Mulder relented. He truly had not said this to make her feel bad. He was barely making sense at all right then. Overhead they were announcing another delay to their flight in Spanish. "Scully, you can call me Mulder, you can call me Charlie Brown if you want to, as long as you're okay."

"I'm fine," she said, patience and kindness warming her tone. "I'm just fine."


Between the delayed flight and the lost time flying east, they didn't hit Reagan National until far after midnight. The halls of the terminal were dim and eerie, the shops darkened and uncomfortably still. He and Scully each ordered an Uber, and Mulder took advantage of the shadows and Scully's fatigue-dampened inhibitions to kiss her goodnight before sending her off in her ride.

The next day they were hit with a mountain of casework that had piled up while they had been gone. A case from a year prior was getting ready to go to trial, and there were at least a dozen possible x-files coming in from local law enforcement that Skinner had lined up for them to screen for worthiness.

On the second night, Mulder and Scully managed to sneak in a pleasant dinner at one of their favorite haunts, no work talk allowed. At the end of the night, they made plans for another meet-up on Saturday night.

On their third night back in D.C., Mulder was sitting in his living room, some sort of generic ghost hunting show running at low volume on the television, when he heard a large car pulling up the driveway. He rose and moved to the window near the door, pushed back the curtain, and in the day's last light, he saw Scully's monster of a sports utility parked in front of the house. Mulder pulled on the aging, dusty boots he kept beside the door, and by the time he stepped outside, Scully had emerged from the car, a duffle bag over her shoulder, and she was hefting a rolling suitcase from the backseat.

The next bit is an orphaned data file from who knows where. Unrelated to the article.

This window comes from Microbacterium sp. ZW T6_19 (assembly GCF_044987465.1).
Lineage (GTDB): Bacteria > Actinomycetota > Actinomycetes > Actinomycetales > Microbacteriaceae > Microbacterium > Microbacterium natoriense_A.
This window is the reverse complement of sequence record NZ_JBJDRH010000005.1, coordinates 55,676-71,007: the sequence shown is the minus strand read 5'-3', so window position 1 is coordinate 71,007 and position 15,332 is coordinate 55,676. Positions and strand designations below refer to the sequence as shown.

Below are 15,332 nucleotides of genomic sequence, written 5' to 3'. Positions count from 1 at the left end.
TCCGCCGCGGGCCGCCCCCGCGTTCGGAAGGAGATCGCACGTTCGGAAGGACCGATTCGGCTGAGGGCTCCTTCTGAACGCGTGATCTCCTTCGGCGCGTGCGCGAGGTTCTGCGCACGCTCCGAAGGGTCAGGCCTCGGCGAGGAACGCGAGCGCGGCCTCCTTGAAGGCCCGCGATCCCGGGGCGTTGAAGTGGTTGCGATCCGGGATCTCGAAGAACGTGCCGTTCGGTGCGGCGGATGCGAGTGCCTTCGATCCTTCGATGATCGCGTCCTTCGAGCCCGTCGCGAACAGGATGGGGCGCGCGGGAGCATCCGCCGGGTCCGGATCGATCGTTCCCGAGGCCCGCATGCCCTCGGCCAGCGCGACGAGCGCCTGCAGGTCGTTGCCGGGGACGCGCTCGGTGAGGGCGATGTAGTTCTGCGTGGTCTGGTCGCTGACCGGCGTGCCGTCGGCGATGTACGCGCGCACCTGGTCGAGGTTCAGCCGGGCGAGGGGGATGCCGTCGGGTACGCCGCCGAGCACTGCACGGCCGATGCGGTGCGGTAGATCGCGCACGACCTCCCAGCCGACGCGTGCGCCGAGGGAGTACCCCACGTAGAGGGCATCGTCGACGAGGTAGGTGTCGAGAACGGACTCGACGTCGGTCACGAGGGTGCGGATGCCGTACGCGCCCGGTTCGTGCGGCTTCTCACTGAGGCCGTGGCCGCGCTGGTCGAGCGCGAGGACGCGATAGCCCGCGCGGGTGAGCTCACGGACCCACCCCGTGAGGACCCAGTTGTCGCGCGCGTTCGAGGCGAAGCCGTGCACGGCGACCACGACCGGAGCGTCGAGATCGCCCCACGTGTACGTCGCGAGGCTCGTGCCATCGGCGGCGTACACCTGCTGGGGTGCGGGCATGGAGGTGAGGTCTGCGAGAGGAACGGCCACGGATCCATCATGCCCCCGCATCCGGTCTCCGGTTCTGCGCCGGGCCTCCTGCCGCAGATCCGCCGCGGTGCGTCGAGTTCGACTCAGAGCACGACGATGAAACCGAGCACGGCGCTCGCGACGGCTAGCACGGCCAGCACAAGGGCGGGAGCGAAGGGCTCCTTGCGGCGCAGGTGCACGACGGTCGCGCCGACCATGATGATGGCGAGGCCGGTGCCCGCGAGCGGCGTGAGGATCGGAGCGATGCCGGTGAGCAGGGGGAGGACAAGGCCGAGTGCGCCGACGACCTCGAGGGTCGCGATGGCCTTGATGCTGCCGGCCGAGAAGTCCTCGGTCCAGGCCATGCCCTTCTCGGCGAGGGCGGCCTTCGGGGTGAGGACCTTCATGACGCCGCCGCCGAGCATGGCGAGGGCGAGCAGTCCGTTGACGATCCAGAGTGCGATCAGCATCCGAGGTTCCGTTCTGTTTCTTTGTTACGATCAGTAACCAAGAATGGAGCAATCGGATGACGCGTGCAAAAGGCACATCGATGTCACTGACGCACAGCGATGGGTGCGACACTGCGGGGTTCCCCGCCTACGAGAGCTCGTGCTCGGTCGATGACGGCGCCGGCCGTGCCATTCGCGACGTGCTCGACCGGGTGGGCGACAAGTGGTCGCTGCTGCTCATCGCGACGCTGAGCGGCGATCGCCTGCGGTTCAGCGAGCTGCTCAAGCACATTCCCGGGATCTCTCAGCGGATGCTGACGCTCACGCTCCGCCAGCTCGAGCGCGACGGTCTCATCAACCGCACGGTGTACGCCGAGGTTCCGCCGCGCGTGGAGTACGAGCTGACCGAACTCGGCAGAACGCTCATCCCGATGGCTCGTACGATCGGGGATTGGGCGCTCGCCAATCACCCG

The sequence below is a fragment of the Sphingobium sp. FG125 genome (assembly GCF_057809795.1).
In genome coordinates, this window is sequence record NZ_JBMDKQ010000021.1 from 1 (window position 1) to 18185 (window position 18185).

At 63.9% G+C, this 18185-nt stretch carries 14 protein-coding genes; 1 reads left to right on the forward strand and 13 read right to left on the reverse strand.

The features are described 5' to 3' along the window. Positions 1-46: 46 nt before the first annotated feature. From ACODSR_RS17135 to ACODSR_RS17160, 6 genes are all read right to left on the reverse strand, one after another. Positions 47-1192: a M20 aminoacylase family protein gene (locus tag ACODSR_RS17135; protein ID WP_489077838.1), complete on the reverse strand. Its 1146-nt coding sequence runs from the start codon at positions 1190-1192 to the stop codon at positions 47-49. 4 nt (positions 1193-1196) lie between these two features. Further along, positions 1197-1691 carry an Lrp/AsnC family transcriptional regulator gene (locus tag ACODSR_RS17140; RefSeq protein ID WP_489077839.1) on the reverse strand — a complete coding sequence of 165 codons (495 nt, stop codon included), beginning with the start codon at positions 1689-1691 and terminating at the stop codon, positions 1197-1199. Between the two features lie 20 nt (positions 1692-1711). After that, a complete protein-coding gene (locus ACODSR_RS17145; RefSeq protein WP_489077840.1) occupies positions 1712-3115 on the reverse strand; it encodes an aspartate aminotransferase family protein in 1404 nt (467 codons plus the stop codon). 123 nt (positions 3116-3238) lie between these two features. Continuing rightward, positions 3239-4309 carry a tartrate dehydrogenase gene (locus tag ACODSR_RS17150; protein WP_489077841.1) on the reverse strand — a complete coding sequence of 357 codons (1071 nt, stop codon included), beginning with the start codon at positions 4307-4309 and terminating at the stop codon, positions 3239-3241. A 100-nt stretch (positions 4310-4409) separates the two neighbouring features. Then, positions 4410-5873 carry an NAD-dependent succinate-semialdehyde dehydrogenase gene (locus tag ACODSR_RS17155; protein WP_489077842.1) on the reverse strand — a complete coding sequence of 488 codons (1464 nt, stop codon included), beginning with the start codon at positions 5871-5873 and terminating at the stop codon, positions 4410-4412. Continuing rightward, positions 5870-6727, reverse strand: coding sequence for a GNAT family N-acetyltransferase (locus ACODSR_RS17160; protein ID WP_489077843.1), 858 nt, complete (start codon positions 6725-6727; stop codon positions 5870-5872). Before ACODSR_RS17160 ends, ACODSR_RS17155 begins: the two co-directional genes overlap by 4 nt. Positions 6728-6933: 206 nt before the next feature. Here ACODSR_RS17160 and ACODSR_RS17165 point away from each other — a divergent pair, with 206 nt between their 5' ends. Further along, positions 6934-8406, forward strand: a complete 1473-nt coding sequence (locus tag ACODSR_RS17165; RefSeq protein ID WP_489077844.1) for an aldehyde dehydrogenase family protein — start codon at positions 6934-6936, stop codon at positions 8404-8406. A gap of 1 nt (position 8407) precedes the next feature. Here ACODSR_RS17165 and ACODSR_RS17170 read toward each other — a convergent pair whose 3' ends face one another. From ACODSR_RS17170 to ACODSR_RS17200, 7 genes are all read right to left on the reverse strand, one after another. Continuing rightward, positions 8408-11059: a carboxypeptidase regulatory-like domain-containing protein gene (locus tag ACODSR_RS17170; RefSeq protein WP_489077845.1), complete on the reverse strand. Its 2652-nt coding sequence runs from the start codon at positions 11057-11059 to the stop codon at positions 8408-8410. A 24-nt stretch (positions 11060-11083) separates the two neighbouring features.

"Hey," he said, taking the few steps down from the porch. The night air had turned markedly cool. Scully was back in her long winter coat, no doubt missing the desert warmth.

She whipped her head around when he spoke; she must not have heard him while she had been leaning inside the car. "Hi," she said. She let her rolling suitcase drop to the ground with a thunk. Over her shoulder, shadowy shapes showed more items loaded in the far back of the vehicle.

Mulder stepped up, cradled her elbow and leaned down to kiss her cheek. Her skin was cool. "Didn't expect to see you tonight."

Scully looked up at him and he could feel the buzzing nerves, the suppressed anxiety. Clearly, he was missing some information. "Yeah," she said. "I'm sorry I didn'"

"Scully, you don't have to call."

"No, I know, it's just..." She gripped the handle of her suitcase, stared up at him with her unfathomable blue eyes.